Walk with me for a moment on the trail of journalistic ethics.
It involves a simple enough story: A family in the Thornbrook neighborhood is an important part of the annual fundraising efforts of CURED, a not-for-profit organization aiding research on eosinophilic enteropathy. That's a nasty disorder of the digestive system. People who have it risk starvation because they can't eat most foods.
The idea for the piece came from an alert editor who took note of a flier posted on a friend's Facebook page.
The family in question includes the Missourian’s director of photography, Brian Kratzer. So:
Is it OK for the director of photo to have his spouse and kids featured in the Missourian? Should the staff take photos of the editor's family?
Brian is a veteran photo editor and has dealt with plenty of ethical dilemmas. They usually involve the work of his staff, though, not him.
"Weird" is how he described the situation.
We walked through an informal checklist for decision-making.
First: He did the right thing in talking about it with his staff and with me. Disclosing (which I'm doing to you with this letter) and talking it out are in some ways more important than the final decision.
Second: We talked about the potential implications.
In all policies of the Missourian, this is the only sentence that carries an exclamation point. Here's what the Missourian policy says:
*Missourian staffers have lives outside the newsroom!
That's not a dirty little secret. It is something you should demand of your community journalists. They can know more about how to serve this town by being a part of it, not separated from it.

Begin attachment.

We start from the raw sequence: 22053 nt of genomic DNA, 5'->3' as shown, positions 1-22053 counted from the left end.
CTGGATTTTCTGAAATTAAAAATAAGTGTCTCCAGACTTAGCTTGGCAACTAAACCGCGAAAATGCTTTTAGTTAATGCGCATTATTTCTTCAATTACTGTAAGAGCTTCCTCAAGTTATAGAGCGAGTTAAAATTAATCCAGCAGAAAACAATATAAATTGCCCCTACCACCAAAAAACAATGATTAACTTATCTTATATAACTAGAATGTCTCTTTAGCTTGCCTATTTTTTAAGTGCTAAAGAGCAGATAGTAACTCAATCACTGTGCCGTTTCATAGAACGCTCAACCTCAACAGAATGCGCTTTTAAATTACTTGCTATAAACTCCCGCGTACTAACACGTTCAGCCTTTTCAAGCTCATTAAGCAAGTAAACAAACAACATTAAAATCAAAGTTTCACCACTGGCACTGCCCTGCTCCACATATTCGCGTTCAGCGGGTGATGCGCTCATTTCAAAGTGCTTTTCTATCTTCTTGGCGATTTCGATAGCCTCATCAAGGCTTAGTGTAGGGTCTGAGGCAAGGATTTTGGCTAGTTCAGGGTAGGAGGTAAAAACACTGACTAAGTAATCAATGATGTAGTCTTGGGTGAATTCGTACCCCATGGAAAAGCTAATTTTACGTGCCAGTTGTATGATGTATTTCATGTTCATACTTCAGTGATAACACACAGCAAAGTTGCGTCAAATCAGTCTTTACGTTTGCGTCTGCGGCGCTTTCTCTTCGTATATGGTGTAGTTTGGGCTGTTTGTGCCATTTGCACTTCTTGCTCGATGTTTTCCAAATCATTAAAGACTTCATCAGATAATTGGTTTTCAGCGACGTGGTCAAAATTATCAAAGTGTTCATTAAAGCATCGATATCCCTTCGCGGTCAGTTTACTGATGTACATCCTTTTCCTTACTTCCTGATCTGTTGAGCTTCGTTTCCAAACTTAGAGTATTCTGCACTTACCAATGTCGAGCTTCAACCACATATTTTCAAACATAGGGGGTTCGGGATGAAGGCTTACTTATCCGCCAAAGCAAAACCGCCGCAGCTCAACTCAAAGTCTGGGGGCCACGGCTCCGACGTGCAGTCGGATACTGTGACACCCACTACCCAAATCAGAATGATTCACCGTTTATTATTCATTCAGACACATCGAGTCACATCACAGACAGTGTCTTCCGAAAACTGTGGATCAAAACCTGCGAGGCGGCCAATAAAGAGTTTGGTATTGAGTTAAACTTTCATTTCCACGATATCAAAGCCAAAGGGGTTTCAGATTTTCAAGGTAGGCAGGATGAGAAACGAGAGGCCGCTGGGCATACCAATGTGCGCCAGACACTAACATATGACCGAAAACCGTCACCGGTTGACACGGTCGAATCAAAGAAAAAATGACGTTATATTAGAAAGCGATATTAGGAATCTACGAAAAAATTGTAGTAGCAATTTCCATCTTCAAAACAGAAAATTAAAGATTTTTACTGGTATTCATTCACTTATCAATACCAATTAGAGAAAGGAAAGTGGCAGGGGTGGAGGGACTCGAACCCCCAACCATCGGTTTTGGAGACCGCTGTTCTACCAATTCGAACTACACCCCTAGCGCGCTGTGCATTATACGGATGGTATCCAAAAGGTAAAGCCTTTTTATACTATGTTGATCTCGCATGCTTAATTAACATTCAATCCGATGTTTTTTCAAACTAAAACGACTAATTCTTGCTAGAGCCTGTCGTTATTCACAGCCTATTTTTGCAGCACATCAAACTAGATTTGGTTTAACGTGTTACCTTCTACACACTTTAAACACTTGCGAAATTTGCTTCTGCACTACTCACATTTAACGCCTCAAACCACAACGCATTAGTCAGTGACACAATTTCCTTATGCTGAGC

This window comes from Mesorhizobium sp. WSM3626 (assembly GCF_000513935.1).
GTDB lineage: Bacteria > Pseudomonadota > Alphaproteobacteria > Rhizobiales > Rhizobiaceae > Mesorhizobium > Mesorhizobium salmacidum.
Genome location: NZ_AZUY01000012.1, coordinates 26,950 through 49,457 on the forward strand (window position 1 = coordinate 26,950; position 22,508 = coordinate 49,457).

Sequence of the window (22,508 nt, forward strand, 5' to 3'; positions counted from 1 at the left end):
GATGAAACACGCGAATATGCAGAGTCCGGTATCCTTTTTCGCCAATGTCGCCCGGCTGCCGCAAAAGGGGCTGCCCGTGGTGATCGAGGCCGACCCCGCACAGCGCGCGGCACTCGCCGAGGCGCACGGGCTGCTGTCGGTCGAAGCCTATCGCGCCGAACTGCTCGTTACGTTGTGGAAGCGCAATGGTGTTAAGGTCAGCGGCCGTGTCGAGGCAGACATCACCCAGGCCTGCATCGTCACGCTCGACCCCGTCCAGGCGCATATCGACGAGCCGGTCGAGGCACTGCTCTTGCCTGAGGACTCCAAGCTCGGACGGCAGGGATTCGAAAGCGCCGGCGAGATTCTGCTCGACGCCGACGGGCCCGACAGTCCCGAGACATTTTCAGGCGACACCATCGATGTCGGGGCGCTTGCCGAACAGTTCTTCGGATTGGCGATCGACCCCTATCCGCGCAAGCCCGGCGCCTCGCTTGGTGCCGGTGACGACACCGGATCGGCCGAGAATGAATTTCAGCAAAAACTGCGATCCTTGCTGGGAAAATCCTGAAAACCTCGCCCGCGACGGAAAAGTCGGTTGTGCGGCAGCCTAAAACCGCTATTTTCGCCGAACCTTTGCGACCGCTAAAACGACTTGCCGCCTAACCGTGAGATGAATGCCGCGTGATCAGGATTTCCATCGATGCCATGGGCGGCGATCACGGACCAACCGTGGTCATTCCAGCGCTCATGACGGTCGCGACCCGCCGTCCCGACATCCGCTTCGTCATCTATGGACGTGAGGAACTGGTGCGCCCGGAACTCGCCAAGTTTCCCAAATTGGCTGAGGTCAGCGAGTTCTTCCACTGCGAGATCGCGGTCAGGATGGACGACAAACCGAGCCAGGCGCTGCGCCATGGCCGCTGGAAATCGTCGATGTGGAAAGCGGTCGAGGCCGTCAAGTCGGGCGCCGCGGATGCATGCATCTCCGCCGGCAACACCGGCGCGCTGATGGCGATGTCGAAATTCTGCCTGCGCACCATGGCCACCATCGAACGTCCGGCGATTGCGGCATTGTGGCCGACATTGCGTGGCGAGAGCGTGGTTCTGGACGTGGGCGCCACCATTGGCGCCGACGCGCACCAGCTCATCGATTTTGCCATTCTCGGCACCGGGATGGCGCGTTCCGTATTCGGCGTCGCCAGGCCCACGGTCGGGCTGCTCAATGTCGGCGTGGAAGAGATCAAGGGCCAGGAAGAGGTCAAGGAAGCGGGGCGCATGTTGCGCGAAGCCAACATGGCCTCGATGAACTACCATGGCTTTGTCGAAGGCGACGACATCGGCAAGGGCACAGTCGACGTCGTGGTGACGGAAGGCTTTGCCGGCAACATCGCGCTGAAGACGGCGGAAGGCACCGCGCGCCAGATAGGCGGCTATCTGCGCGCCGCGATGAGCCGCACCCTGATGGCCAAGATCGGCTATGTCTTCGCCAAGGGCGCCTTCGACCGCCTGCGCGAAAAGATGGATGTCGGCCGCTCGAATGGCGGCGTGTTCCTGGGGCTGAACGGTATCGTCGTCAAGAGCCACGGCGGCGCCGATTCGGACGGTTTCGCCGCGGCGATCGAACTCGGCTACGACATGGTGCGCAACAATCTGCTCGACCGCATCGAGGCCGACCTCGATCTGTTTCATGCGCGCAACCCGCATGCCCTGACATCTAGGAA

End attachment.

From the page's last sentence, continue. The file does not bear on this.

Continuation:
It is everyone's right to be involved in campus and community life, but we must protect both the reality and the appearance of the Missourian’s independence and impartiality...
Impartial. Not "unbiased." Not "objective." The Missourian, as a newspaper, just shouldn't take sides.
CURED is hardly political. Its advocacy is to find a cure. There could be political ramifications — taking public money to research one disease for another, for instance — but that isn’t the case here.
Journalists at the Missourian should not write about, report on, photograph or make news judgments about subjects with whom they have close ties.
Brian told me that his role in the fundraiser is to support his wife, who is the driving force.
Still, we settled on this: Brian wouldn't touch the story in any way. He wouldn't weigh in on the merits of the story at news meetings. He would abstain entirely.
I'm proud of the Missourian staff, students and professionals alike, for asking the right questions when it comes to ethical behavior.
Would you have answered the questions the same way? Ethical behavior is a human endeavor and, therefore, imperfect. Most of the time in the past century, though, the Missourian has gotten things right.